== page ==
Heather Lake

Back to the very first hike I did in Washington! I did it with Pattra and our mothers back in August (pre-blog era) and today had the chance to repeat it on a sunny day. Given how close it is to Seattle and how short it is, I’m surprised it isn’t more popular. But let’s keep it a secret, because I like solitude at the lake. Hiked 3/10/2015 – maybe I found solitude because it’s a Tuesday.

Heather Lake

Heather Lake

  • Distance: 4.6 miles
  • Elevation: 1024ft gain, 2400 highest point
  • Weather: 30’s and sunny to high 50’s and sunny
  • Commute from Seattle: just over an hour, like 1:15
  • Did I Trip: I nearly ate it like 20ft from the parking lot on the way back (so technically no)

Jonathan didn’t want to do anything too ambitious, so I let go of my dream of hiking Green Mountain or Goat Lake and suggested Heather Lake, a much closer, short hike that I’ve been meaning to revisit for a while now. And I’m glad that’s what we ended up doing.

Enormous tree stump! Over 6ft tall

Enormous tree stump! Over 6ft tall

The road has a few potholes, which are even more noticeable in his 1989 honda civic than in my old Accord. But the Heather Lake trailhead is close to the highway, and shortly we were hopping out of the car getting out stuff together. I forgot to start the Strava app, so this will have to go without a map.

The trail is straightforward. There were a few fallen trees and some slick rocks, but nothing unmanageable. What struck me was how much less green it was compared to August! “Duh,” you might be saying, but I had started to assume that Washington just never had winter. It was still damn green, don’t get me wrong. But in August, it was mind blowingly green and alive. Or maybe I was just more impressed back then because I was new, and now my standards have risen.

I did learn that there’s a name for things like the stump to the left that has trees growing out of it. “Nurse logs!” Any sort of log that’s giving life to new trees, and there were plenty of those on this hike. Most of which were huge, like over 6 feet tall and 8 feet wide huge.

Snack rock of choice

Snack rock of choice

We were at the lake surprisingly soon, and decided to stop for a snack. Last time I was here, I went left to hte closest “beach” and stopped there. So this time, we went right. Turns out, the trail goes all the way around the lake! With plenty of offshoots to explore, rocks to climb, and views of the lake. We set up on a rock next to the water first, took a few pictures, and had snacks. When the sun slipped behind one of the peaks, the temperature dropped a good ten degrees and we had to get moving again.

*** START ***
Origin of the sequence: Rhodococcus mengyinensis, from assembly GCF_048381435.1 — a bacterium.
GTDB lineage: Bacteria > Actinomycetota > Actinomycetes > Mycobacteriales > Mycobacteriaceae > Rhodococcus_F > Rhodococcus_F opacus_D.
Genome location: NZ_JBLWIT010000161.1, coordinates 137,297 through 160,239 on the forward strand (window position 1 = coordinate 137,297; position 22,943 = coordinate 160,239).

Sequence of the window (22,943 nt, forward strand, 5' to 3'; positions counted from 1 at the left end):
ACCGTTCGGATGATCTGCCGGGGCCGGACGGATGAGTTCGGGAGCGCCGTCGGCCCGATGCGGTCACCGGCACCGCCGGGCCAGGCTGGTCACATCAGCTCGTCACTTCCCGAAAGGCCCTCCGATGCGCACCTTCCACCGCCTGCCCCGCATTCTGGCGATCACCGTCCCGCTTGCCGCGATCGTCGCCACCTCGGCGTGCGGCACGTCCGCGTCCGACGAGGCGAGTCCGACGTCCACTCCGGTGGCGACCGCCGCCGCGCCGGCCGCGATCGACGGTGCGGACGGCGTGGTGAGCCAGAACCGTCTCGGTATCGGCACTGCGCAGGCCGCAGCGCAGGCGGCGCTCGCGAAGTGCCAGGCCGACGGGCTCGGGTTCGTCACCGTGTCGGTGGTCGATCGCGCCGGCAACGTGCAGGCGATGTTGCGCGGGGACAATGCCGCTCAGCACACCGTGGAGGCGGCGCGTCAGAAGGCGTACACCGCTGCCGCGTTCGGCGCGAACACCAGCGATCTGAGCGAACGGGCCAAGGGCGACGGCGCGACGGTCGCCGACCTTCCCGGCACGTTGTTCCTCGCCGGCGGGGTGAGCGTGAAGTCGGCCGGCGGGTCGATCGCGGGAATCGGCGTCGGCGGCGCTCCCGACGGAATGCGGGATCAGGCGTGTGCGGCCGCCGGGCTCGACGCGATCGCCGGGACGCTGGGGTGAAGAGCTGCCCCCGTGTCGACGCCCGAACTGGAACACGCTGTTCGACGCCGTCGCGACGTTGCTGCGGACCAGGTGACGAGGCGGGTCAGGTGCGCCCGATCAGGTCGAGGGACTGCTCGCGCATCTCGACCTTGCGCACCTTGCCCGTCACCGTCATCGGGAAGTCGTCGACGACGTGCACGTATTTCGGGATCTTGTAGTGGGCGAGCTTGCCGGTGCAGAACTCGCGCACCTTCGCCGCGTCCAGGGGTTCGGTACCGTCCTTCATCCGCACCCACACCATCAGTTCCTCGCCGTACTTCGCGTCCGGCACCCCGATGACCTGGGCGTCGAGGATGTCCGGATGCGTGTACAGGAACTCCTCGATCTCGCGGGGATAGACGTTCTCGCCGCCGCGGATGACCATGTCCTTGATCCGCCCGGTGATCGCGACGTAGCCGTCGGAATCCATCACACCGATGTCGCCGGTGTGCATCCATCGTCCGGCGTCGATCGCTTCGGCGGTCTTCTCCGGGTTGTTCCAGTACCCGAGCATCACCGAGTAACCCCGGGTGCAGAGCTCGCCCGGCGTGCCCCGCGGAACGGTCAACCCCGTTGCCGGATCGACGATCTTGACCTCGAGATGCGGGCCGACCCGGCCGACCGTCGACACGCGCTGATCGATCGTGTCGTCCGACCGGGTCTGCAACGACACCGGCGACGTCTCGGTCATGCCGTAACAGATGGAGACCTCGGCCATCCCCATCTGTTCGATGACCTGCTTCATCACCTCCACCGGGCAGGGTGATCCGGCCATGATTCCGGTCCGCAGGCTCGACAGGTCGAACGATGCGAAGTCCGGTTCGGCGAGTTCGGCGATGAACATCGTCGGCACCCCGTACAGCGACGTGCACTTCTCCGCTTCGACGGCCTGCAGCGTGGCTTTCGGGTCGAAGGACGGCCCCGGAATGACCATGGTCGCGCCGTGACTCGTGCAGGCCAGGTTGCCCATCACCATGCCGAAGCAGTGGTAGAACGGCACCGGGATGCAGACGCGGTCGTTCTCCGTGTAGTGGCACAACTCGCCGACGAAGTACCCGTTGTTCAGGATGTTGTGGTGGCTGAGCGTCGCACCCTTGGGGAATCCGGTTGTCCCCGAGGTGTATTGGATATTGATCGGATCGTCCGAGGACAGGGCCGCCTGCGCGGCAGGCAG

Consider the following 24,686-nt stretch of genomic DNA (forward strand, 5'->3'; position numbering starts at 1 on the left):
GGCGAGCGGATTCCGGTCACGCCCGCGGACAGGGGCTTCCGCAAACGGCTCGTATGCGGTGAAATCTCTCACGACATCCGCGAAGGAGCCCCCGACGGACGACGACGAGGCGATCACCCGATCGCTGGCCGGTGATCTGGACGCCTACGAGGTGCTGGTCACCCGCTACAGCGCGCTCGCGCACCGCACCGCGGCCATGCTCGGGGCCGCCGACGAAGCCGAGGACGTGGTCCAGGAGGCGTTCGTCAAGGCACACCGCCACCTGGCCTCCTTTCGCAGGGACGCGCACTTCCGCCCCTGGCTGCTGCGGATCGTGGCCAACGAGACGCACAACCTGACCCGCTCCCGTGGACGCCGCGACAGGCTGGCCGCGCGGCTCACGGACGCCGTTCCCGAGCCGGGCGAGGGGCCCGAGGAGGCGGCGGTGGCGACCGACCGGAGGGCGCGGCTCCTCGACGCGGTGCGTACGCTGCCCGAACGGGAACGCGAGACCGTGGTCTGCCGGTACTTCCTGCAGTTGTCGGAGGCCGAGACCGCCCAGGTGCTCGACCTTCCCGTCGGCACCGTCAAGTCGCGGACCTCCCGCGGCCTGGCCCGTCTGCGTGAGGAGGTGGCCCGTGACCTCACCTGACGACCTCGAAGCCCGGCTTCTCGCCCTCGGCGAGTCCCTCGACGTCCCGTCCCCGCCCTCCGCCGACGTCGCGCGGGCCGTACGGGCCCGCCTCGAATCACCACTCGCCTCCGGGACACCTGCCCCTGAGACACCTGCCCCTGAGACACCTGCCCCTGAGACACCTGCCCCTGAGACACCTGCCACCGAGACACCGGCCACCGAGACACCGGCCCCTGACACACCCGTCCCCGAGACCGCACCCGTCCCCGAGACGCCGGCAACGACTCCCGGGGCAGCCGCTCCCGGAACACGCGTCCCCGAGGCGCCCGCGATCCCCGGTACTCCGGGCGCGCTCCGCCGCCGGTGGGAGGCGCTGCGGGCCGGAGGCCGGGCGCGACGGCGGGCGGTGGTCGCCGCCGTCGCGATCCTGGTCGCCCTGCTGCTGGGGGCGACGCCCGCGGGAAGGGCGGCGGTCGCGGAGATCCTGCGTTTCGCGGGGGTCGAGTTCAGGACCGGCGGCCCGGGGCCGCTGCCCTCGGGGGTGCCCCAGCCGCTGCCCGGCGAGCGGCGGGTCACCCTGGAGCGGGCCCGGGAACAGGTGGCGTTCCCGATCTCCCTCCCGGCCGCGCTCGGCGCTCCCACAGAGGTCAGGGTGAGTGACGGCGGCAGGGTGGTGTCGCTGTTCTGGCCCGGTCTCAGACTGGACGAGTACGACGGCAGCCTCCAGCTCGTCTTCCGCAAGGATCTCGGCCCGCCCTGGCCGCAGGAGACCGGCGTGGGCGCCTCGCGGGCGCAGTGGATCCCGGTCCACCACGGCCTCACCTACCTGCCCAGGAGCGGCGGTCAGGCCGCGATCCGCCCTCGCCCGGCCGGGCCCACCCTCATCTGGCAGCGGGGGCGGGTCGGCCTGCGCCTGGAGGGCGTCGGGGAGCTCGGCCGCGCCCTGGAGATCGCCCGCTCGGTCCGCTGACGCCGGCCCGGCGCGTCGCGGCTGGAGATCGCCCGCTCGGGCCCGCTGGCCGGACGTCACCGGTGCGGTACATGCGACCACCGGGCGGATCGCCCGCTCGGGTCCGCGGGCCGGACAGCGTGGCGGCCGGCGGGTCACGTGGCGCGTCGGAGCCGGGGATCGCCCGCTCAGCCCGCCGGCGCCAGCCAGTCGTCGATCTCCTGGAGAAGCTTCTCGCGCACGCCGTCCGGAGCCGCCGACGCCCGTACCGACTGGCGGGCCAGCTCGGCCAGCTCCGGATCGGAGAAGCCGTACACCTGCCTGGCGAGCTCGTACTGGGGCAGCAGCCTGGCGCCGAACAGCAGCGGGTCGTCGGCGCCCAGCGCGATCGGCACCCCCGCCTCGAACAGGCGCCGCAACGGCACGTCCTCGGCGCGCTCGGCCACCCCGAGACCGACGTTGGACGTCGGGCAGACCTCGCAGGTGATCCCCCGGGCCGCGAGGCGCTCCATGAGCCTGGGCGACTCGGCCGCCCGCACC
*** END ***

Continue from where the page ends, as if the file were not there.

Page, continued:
Sliding on the ice

Sliding on the ice

We walked around to the back of the lake. The shady side. The winter side! This half was frozen, enough that we could walk on it. I’ll never suggest that you try it, but I’m allowed to be young and reckless on occasion. We slid around, taking pictures and skating on our shoes and marveling at the air bubbles trapped in the ice. My inner 5 year old was having a freaking blast. Winter!! Or as close as you can get here. Should have brought my skates!

The cracks I made...

The cracks I made…

Unfortunately, all good things must come to an end: half an hour later, with the sun coming out from behind the peak again, we were 20 feet from shore and heard that odd ringing noise that ice makes when a crack shoots through it. And again. And I looked down, and the crack was between my boots. Wait. Shit. GREAT. I froze. And then shuffled backwards. We figured that was a good sign to get back to land.

Another frozen area with rocks strewn everywhere

Another frozen area with rocks strewn everywhere